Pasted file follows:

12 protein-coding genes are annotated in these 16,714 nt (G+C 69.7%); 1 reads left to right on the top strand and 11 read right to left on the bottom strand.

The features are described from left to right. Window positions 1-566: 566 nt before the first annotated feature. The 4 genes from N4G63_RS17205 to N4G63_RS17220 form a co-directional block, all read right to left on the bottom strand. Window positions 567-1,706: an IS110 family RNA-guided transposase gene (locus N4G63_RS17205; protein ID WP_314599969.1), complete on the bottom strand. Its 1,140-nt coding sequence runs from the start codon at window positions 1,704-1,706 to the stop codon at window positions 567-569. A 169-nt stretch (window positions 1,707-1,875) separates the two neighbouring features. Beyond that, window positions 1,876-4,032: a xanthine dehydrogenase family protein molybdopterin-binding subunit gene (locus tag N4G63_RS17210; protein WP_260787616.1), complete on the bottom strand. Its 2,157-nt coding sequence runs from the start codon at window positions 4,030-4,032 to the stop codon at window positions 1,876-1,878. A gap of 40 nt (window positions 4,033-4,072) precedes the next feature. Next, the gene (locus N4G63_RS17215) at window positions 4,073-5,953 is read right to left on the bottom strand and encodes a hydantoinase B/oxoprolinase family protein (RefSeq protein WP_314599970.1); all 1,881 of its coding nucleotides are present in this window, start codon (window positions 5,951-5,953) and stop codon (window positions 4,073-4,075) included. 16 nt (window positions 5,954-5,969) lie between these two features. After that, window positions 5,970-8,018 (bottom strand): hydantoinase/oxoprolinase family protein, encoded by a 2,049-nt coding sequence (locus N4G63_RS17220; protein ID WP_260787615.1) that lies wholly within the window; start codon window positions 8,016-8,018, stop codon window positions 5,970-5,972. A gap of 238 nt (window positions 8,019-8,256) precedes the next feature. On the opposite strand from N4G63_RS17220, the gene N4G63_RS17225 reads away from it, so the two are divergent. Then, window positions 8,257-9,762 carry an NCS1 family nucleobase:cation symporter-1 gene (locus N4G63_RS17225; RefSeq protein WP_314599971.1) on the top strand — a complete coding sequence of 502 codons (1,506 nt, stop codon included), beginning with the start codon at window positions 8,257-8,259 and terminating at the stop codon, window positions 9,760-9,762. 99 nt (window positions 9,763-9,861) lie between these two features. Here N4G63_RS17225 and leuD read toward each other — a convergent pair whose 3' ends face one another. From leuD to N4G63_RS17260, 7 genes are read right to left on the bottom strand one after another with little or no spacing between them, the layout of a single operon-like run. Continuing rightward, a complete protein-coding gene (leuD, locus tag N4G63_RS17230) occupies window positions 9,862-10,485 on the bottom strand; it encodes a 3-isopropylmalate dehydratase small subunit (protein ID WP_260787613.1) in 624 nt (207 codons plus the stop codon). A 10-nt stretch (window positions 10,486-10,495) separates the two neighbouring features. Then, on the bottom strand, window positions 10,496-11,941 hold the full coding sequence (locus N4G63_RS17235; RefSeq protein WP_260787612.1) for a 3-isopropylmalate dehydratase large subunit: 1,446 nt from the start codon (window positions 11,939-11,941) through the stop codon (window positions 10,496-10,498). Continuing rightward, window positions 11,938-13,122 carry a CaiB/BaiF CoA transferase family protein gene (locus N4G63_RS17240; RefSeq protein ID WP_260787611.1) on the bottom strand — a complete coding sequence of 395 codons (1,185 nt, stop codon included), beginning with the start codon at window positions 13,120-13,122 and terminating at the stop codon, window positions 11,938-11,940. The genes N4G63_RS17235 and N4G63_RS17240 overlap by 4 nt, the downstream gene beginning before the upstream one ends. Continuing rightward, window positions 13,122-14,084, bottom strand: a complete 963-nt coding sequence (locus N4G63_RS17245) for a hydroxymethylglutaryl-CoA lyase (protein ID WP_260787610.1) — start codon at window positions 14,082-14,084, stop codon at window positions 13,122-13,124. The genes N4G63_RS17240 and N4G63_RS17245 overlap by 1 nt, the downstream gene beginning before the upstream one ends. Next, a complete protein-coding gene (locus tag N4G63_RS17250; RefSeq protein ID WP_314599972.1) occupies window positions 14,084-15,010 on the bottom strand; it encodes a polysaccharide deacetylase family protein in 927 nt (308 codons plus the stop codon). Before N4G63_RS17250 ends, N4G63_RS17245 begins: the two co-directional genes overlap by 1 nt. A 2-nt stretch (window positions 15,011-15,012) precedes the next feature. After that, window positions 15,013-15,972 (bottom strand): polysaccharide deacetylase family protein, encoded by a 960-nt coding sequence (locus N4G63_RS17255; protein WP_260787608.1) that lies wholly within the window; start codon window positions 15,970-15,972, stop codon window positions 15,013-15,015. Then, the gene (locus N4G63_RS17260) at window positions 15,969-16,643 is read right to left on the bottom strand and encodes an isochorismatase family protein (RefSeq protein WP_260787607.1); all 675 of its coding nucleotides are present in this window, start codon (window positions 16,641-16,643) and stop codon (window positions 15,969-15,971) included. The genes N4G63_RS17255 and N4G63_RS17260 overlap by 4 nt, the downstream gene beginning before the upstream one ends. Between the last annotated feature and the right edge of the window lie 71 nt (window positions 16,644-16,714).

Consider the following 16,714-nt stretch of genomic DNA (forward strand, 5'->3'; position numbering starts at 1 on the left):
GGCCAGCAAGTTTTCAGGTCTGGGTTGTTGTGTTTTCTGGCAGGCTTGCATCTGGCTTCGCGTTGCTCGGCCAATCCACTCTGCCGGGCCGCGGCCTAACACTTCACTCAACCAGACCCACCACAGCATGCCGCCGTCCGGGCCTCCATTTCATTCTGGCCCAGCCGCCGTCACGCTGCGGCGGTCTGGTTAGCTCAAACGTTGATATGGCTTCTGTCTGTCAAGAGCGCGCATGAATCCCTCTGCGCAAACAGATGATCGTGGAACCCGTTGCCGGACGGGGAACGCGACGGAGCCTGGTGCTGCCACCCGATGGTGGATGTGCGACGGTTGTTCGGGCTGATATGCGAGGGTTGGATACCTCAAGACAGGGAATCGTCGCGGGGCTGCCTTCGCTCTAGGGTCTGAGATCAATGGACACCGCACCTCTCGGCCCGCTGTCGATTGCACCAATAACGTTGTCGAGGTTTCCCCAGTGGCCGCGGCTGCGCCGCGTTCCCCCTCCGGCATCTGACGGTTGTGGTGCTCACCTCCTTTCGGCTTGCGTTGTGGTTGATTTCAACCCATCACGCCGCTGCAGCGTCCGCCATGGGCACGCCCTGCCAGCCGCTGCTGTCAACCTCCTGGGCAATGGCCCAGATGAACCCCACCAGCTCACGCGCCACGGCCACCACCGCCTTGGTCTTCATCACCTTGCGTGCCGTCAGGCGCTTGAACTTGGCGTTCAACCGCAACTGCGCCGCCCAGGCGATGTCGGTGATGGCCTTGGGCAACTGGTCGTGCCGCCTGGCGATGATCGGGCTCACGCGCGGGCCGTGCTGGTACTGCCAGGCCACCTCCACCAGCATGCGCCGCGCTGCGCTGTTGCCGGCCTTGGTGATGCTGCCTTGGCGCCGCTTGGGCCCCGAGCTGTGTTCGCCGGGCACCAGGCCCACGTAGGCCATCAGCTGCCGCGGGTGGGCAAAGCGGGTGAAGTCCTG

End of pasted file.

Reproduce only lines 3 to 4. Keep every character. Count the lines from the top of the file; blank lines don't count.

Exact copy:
Consider the following 16,714-nt stretch of genomic DNA (forward strand, 5'->3'; position numbering starts at 1 on the left):
GGCCAGCAAGTTTTCAGGTCTGGGTTGTTGTGTTTTCTGGCAGGCTTGCATCTGGCTTCGCGTTGCTCGGCCAATCCACTCTGCCGGGCCGCGGCCTAACACTTCACTCAACCAGACCCACCACAGCATGCCGCCGTCCGGGCCTCCATTTCATTCTGGCCCAGCCGCCGTCACGCTGCGGCGGTCTGGTTAGCTCAAACGTTGATATGGCTTCTGTCTGTCAAGAGCGCGCATGAATCCCTCTGCGCAAACAGATGATCGTGGAACCCGTTGCCGGACGGGGAACGCGACGGAGCCTGGTGCTGCCACCCGATGGTGGATGTGCGACGGTTGTTCGGGCTGATATGCGAGGGTTGGATACCTCAAGACAGGGAATCGTCGCGGGGCTGCCTTCGCTCTAGGGTCTGAGATCAATGGACACCGCACCTCTCGGCCCGCTGTCGATTGCACCAATAACGTTGTCGAGGTTTCCCCAGTGGCCGCGGCTGCGCCGCGTTCCCCCTCCGGCATCTGACGGTTGTGGTGCTCACCTCCTTTCGGCTTGCGTTGTGGTTGATTTCAACCCATCACGCCGCTGCAGCGTCCGCCATGGGCACGCCCTGCCAGCCGCTGCTGTCAACCTCCTGGGCAATGGCCCAGATGAACCCCACCAGCTCACGCGCCACGGCCACCACCGCCTTGGTCTTCATCACCTTGCGTGCCGTCAGGCGCTTGAACTTGGCGTTCAACCGCAACTGCGCCGCCCAGGCGATGTCGGTGATGGCCTTGGGCAACTGGTCGTGCCGCCTGGCGATGATCGGGCTCACGCGCGGGCCGTGCTGGTACTGCCAGGCCACCTCCACCAGCATGCGCCGCGCTGCGCTGTTGCCGGCCTTGGTGATGCTGCCTTGGCGCCGCTTGGGCCCCGAGCTGTGTTCGCCGGGCACCAGGCCCACGTAGGCCATCAGCTGCCGCGGGTGGGCAAAGCGGGTGAAGTCCTG